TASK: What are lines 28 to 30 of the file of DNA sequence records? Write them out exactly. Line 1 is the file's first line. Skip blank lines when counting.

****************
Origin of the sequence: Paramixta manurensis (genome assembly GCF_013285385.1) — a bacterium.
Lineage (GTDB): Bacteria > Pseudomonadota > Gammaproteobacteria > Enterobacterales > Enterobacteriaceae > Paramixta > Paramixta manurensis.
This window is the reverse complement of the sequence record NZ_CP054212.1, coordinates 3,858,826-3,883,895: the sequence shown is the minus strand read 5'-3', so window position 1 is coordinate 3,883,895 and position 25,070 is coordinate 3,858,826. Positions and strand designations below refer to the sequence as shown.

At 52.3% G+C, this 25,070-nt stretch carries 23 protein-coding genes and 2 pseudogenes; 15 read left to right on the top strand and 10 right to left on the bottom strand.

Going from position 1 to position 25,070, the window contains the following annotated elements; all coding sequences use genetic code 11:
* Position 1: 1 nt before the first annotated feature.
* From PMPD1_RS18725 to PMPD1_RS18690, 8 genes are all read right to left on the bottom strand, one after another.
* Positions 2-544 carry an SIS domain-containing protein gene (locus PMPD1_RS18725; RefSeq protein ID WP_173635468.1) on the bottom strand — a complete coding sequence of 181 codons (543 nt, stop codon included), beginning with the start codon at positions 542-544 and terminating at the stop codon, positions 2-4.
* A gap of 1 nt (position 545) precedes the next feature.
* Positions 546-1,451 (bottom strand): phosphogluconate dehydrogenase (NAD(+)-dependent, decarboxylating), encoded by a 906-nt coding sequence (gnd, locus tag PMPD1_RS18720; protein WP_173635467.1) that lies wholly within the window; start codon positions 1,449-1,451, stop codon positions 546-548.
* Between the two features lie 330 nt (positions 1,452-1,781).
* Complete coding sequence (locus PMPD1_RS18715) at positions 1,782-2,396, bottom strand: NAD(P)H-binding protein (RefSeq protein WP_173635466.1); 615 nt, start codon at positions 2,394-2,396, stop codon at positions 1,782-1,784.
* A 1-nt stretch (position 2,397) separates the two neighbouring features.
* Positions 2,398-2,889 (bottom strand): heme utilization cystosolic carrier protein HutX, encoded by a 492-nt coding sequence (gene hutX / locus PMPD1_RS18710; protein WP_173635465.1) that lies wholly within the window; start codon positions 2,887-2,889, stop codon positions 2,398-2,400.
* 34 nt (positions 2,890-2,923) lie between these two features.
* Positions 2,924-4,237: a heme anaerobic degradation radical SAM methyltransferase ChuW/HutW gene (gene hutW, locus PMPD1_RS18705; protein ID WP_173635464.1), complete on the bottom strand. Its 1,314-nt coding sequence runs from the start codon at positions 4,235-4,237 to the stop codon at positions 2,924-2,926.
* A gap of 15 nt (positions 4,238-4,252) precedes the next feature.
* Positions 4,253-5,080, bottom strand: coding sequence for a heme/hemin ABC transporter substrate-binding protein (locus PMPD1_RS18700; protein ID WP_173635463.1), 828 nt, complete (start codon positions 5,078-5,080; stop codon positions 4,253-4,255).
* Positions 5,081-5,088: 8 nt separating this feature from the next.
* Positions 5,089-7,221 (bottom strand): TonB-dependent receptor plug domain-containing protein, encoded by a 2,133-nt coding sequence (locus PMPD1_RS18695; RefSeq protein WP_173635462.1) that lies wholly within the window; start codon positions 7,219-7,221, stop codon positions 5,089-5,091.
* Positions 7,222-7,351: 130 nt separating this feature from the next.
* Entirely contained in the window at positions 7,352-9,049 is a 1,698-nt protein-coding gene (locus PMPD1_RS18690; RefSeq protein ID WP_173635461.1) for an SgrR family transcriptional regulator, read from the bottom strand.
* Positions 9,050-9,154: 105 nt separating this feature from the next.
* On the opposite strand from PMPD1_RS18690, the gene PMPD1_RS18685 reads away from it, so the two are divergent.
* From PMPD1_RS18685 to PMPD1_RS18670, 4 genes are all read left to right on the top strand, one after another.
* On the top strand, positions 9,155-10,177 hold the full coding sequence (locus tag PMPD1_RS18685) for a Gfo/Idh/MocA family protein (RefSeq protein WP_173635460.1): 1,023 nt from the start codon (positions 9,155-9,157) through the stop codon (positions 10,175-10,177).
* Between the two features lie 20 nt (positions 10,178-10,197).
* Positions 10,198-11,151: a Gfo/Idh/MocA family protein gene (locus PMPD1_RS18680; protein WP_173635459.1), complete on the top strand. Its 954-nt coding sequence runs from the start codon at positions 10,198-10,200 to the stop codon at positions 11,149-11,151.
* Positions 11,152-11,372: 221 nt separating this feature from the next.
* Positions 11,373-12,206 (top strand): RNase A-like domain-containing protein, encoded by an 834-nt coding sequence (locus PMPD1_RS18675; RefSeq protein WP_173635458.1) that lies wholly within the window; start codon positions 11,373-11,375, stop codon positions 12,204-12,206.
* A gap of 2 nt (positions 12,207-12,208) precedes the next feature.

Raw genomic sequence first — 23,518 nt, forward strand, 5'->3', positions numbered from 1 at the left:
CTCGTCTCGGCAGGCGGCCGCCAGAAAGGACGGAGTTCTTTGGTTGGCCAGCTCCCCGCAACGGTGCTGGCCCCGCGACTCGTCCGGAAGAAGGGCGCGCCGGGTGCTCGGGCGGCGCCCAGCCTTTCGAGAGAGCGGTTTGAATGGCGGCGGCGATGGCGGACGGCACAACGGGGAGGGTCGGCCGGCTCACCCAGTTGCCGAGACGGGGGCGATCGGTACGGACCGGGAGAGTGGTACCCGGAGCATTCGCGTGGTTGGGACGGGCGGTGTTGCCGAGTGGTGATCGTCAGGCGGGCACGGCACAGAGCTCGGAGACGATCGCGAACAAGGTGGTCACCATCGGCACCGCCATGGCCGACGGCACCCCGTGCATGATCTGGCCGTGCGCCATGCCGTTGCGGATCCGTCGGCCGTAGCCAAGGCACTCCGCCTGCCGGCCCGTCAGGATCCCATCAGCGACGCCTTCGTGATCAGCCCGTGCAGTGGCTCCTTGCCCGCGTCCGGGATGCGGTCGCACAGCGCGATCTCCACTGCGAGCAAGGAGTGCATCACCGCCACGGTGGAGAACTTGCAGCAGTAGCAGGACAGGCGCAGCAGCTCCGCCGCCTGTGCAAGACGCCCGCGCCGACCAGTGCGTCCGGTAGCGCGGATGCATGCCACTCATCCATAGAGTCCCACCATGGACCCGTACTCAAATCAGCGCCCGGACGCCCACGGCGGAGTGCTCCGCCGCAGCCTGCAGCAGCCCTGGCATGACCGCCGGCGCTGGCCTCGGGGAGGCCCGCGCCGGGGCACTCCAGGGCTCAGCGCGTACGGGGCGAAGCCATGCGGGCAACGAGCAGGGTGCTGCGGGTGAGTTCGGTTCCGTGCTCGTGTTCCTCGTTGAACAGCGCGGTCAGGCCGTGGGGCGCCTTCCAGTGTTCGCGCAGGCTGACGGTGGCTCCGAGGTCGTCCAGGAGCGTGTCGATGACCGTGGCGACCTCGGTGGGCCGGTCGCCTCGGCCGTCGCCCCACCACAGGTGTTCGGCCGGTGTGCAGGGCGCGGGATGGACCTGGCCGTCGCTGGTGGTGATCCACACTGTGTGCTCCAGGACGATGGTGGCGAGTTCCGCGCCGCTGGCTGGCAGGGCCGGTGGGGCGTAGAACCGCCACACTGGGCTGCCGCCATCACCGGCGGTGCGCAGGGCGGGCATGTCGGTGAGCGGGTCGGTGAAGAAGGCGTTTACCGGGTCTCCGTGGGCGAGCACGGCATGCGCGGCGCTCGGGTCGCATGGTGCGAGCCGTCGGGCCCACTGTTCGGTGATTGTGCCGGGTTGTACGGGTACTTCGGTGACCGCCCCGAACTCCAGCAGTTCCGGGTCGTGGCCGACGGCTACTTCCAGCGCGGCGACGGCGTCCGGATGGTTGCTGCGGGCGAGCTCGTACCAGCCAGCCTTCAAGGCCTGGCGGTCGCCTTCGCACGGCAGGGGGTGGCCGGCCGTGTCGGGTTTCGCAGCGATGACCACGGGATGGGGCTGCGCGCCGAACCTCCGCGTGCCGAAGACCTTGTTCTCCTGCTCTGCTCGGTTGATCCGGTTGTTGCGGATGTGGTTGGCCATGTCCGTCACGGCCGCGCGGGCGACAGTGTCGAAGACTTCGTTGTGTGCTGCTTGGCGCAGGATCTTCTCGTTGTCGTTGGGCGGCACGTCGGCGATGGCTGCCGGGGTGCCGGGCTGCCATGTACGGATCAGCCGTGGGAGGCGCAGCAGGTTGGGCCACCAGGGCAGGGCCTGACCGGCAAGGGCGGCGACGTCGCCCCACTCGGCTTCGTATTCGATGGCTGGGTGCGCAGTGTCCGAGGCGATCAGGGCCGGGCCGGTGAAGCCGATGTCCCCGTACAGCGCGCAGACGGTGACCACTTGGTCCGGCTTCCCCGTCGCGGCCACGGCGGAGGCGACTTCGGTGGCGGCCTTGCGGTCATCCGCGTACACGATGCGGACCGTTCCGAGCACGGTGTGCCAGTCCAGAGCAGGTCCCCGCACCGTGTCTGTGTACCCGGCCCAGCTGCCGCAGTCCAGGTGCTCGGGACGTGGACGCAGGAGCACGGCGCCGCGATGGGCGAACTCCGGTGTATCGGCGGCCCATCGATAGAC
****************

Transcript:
* Positions 10,198-11,151: a Gfo/Idh/MocA family protein gene (locus PMPD1_RS18680; protein WP_173635459.1), complete on the top strand. Its 954-nt coding sequence runs from the start codon at positions 10,198-10,200 to the stop codon at positions 11,149-11,151.
* Positions 11,152-11,372: 221 nt separating this feature from the next.
* Positions 11,373-12,206 (top strand): RNase A-like domain-containing protein, encoded by an 834-nt coding sequence (locus PMPD1_RS18675; RefSeq protein WP_173635458.1) that lies wholly within the window; start codon positions 11,373-11,375, stop codon positions 12,204-12,206.